Major high street brands including Zara and H&M have signed a vital new agreement protecting garment workers’ rights

  • Marie Claire is supported by its audience. When you purchase through links on our site, we may earn commission on some of the items you choose to buy.
  • The Bangladesh Accord was set up following the Rana Plaza factory collapse in 2013.

    Major fashion retailers including Zara, H&M and Uniqlo have demonstrated their commitment to protecting garment workers in Bangladesh by signing a crucial legally-binding agreement that will come into effect from tomorrow, 1 September.

    The International Accord for Health and Safety in the Textile and Garment Industry pledges to protect the health and safety of the fashion industry’s key workers following the devastating Rana Plaza factory collapse in Dhaka in 2013, which killed 1,134 people.

    Widespread industry push-back occurred when it was feared that the original five-year Bangladesh Accord, which was signed as a direct result of Rana Plaza, would not be renewed following its expiration back in May. But after being extended by a further three months, a new – strengthened – version of the accord has been signed, following pressure from trade unions and campaigners.

    Among the pledge’s confirmed signatories are industry giants Zara, H&M and Uniqlo. Though a full list of the new agreement’s signatories won’t be announced until 1 September, the previous Bangladesh Accord was signed by over 200 brands including the likes of Adidas and Hugo Boss.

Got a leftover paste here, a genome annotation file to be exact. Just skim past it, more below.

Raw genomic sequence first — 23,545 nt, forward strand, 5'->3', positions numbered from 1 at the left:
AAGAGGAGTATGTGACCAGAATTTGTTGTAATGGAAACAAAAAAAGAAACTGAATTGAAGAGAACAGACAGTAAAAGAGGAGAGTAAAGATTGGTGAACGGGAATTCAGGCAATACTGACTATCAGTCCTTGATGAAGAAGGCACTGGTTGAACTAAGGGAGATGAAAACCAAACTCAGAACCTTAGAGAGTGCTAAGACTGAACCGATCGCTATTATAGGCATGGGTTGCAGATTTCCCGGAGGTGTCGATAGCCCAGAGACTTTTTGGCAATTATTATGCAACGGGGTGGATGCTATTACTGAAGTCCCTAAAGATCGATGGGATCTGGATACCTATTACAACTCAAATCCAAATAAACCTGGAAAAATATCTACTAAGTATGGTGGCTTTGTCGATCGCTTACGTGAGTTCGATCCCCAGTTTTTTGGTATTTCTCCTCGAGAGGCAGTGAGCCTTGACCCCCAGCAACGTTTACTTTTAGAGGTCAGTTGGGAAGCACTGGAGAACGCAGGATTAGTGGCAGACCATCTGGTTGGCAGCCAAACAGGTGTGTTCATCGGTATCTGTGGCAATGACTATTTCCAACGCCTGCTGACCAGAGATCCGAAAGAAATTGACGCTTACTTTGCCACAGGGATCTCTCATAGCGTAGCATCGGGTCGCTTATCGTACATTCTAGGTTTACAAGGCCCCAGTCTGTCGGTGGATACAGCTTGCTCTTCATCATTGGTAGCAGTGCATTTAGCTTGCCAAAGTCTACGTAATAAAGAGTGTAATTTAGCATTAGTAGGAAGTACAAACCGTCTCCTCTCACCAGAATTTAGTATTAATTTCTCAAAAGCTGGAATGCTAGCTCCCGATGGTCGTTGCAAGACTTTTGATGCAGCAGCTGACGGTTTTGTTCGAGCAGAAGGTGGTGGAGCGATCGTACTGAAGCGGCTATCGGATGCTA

That the agreement remains legally binding – meaning fashion companies are liable in a court of law if they do not ensure the health and safety of their employees – is vital. Nor could the new Accord have come at a more crucial time for the industry, as millions of garment workers, around 80 per cent of whom globally are women, deal with the devastating impact of the COVID-19 pandemic on their livelihoods.

    More significantly still, the new accord allows for the agreement to be applied to other countries beyond Bangladesh, with signatories committing to expanding the agreement to cover at least one other country within the next two years.

    A statement signed by the accord’s deputy director, Joris Oldenziel, alongside representatives for UNI Global Union and IndustriALL Global Union said, “This is a legally binding agreement between companies and trade unions to make ready-made garment (RMG) and textile factories safe. The renewed agreement advances the fundamental elements that made the accord successful.”

    With labour activists estimating that the original accord helped make some 1,600 factories safer for 2 million workers in the wake of Rana Plaza, let’s hope this landmark new agreement expands the accord’s indispensable impact even further.

    Reading now

    Popular